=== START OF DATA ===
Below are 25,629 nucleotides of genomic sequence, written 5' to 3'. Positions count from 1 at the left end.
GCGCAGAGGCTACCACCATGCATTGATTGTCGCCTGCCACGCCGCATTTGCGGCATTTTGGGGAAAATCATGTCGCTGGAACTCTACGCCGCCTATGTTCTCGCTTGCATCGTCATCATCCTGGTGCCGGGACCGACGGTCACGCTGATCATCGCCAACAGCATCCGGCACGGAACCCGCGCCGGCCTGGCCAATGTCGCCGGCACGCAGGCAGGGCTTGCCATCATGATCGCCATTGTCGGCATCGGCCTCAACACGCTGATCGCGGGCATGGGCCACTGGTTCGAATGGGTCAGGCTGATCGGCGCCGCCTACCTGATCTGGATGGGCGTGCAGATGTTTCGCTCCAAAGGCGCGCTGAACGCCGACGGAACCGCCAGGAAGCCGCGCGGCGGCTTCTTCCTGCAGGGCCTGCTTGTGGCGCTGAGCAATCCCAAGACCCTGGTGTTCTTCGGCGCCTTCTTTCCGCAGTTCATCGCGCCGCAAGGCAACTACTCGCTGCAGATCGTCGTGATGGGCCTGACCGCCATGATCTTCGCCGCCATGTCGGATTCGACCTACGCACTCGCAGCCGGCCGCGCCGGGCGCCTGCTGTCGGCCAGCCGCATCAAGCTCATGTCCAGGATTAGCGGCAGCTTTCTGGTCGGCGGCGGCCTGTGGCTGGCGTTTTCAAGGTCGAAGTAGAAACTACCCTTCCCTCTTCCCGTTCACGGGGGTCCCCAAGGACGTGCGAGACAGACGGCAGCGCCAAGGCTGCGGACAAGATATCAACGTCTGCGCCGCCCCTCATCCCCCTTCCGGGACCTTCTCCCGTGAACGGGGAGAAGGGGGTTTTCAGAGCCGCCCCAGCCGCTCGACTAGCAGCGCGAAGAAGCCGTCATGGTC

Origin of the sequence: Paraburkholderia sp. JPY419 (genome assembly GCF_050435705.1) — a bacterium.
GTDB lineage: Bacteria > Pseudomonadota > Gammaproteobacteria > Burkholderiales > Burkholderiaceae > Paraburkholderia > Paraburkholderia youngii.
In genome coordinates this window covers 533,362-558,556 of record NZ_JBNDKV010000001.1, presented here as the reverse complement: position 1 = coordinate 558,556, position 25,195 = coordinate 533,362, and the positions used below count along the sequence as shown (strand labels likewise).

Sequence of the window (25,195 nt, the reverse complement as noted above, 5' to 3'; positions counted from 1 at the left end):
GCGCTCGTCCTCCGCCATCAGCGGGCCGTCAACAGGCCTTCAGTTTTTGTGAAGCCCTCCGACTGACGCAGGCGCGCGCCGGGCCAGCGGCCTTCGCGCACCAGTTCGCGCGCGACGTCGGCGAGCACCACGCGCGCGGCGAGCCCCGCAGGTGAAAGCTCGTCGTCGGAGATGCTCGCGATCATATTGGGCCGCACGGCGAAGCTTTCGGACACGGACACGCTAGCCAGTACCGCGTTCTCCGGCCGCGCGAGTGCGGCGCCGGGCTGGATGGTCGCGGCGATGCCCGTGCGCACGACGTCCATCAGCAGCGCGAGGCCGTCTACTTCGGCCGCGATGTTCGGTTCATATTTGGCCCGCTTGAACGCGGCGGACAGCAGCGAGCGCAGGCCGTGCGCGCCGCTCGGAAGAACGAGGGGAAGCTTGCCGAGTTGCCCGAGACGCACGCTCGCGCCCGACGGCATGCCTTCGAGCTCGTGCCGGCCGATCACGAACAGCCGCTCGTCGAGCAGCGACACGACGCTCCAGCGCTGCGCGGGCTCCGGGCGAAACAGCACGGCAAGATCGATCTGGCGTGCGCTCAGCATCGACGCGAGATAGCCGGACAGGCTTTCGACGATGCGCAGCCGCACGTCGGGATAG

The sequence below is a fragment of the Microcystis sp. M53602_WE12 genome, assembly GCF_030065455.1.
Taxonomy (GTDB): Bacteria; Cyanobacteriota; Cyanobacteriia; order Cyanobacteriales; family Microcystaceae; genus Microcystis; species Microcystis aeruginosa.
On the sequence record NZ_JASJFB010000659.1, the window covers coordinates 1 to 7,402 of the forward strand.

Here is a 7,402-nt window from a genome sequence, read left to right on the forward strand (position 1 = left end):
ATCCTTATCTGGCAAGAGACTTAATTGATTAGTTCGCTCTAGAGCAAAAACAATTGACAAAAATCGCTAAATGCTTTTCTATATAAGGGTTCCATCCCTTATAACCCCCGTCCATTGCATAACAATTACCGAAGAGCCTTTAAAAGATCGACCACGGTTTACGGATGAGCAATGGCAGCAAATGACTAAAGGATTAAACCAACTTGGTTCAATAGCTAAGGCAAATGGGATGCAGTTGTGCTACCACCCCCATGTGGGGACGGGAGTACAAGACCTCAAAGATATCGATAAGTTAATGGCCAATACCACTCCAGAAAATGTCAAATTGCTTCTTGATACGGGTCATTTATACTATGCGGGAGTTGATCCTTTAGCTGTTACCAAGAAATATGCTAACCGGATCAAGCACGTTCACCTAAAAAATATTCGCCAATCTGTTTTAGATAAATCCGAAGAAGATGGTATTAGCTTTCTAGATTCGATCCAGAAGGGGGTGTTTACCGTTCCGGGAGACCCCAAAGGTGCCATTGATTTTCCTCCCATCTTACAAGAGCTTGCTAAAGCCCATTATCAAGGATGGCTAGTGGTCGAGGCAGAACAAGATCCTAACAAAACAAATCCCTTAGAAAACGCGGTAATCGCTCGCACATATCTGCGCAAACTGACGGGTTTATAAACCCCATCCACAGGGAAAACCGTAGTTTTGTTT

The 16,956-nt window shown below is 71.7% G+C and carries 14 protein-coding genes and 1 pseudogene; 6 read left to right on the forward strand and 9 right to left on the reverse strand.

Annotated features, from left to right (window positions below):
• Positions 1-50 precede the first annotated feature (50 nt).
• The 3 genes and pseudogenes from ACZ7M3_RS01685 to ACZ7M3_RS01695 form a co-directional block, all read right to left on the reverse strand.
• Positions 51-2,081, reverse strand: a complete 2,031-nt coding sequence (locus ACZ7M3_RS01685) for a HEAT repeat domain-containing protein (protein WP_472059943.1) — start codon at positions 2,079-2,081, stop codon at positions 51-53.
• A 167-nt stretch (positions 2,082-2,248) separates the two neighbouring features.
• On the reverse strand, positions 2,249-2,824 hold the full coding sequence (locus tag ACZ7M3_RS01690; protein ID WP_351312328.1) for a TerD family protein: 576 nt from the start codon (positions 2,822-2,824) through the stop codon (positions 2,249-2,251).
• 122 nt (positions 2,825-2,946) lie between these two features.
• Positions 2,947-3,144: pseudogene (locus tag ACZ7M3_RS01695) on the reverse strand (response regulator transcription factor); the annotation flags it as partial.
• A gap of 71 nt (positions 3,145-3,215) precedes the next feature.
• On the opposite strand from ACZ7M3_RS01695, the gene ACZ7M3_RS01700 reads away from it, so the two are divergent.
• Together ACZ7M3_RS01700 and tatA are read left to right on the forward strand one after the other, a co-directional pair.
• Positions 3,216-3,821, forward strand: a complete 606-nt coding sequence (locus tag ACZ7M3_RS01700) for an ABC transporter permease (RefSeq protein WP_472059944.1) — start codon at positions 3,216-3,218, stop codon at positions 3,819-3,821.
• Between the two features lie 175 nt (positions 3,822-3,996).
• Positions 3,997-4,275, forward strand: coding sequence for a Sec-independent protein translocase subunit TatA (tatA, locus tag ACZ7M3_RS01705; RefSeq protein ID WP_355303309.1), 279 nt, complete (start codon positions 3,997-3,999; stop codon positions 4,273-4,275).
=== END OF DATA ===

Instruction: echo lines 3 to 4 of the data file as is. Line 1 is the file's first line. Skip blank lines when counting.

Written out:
Origin of the sequence: Paraburkholderia sp. JPY419 (genome assembly GCF_050435705.1) — a bacterium.
GTDB lineage: Bacteria > Pseudomonadota > Gammaproteobacteria > Burkholderiales > Burkholderiaceae > Paraburkholderia > Paraburkholderia youngii.